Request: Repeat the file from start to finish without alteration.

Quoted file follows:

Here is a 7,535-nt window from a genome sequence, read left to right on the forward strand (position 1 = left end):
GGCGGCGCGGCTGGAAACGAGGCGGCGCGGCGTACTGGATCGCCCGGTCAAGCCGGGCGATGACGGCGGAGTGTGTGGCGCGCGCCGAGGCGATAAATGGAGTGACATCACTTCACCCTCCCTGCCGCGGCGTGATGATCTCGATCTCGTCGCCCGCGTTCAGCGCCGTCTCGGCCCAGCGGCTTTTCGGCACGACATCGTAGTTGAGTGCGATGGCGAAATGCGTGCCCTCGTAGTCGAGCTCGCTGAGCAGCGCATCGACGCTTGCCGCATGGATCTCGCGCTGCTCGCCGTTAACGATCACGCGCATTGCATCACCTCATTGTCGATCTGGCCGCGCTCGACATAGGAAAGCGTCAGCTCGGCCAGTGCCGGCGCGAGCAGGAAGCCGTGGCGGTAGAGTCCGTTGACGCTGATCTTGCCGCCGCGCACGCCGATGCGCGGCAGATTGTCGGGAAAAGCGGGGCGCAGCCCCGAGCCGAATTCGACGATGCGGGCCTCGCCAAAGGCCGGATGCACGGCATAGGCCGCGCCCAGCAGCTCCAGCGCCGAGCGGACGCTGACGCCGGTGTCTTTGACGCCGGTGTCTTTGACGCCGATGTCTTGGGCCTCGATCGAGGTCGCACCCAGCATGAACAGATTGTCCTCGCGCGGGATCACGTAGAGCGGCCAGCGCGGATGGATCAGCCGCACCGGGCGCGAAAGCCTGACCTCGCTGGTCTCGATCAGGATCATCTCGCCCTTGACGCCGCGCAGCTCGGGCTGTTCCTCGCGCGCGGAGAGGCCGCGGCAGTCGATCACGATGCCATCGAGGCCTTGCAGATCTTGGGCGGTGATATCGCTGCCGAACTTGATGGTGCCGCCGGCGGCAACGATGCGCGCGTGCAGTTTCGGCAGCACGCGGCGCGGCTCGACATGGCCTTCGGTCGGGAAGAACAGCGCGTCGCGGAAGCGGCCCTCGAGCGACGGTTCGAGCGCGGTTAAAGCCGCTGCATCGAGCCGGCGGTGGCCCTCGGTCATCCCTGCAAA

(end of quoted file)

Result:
Here is a 7,535-nt window from a genome sequence, read left to right on the forward strand (position 1 = left end):
GGCGGCGCGGCTGGAAACGAGGCGGCGCGGCGTACTGGATCGCCCGGTCAAGCCGGGCGATGACGGCGGAGTGTGTGGCGCGCGCCGAGGCGATAAATGGAGTGACATCACTTCACCCTCCCTGCCGCGGCGTGATGATCTCGATCTCGTCGCCCGCGTTCAGCGCCGTCTCGGCCCAGCGGCTTTTCGGCACGACATCGTAGTTGAGTGCGATGGCGAAATGCGTGCCCTCGTAGTCGAGCTCGCTGAGCAGCGCATCGACGCTTGCCGCATGGATCTCGCGCTGCTCGCCGTTAACGATCACGCGCATTGCATCACCTCATTGTCGATCTGGCCGCGCTCGACATAGGAAAGCGTCAGCTCGGCCAGTGCCGGCGCGAGCAGGAAGCCGTGGCGGTAGAGTCCGTTGACGCTGATCTTGCCGCCGCGCACGCCGATGCGCGGCAGATTGTCGGGAAAAGCGGGGCGCAGCCCCGAGCCGAATTCGACGATGCGGGCCTCGCCAAAGGCCGGATGCACGGCATAGGCCGCGCCCAGCAGCTCCAGCGCCGAGCGGACGCTGACGCCGGTGTCTTTGACGCCGGTGTCTTTGACGCCGATGTCTTGGGCCTCGATCGAGGTCGCACCCAGCATGAACAGATTGTCCTCGCGCGGGATCACGTAGAGCGGCCAGCGCGGATGGATCAGCCGCACCGGGCGCGAAAGCCTGACCTCGCTGGTCTCGATCAGGATCATCTCGCCCTTGACGCCGCGCAGCTCGGGCTGTTCCTCGCGCGCGGAGAGGCCGCGGCAGTCGATCACGATGCCATCGAGGCCTTGCAGATCTTGGGCGGTGATATCGCTGCCGAACTTGATGGTGCCGCCGGCGGCAACGATGCGCGCGTGCAGTTTCGGCAGCACGCGGCGCGGCTCGACATGGCCTTCGGTCGGGAAGAACAGCGCGTCGCGGAAGCGGCCCTCGAGCGACGGTTCGAGCGCGGTTAAAGCCGCTGCATCGAGCCGGCGGTGGCCCTCGGTCATCCCTGCAAA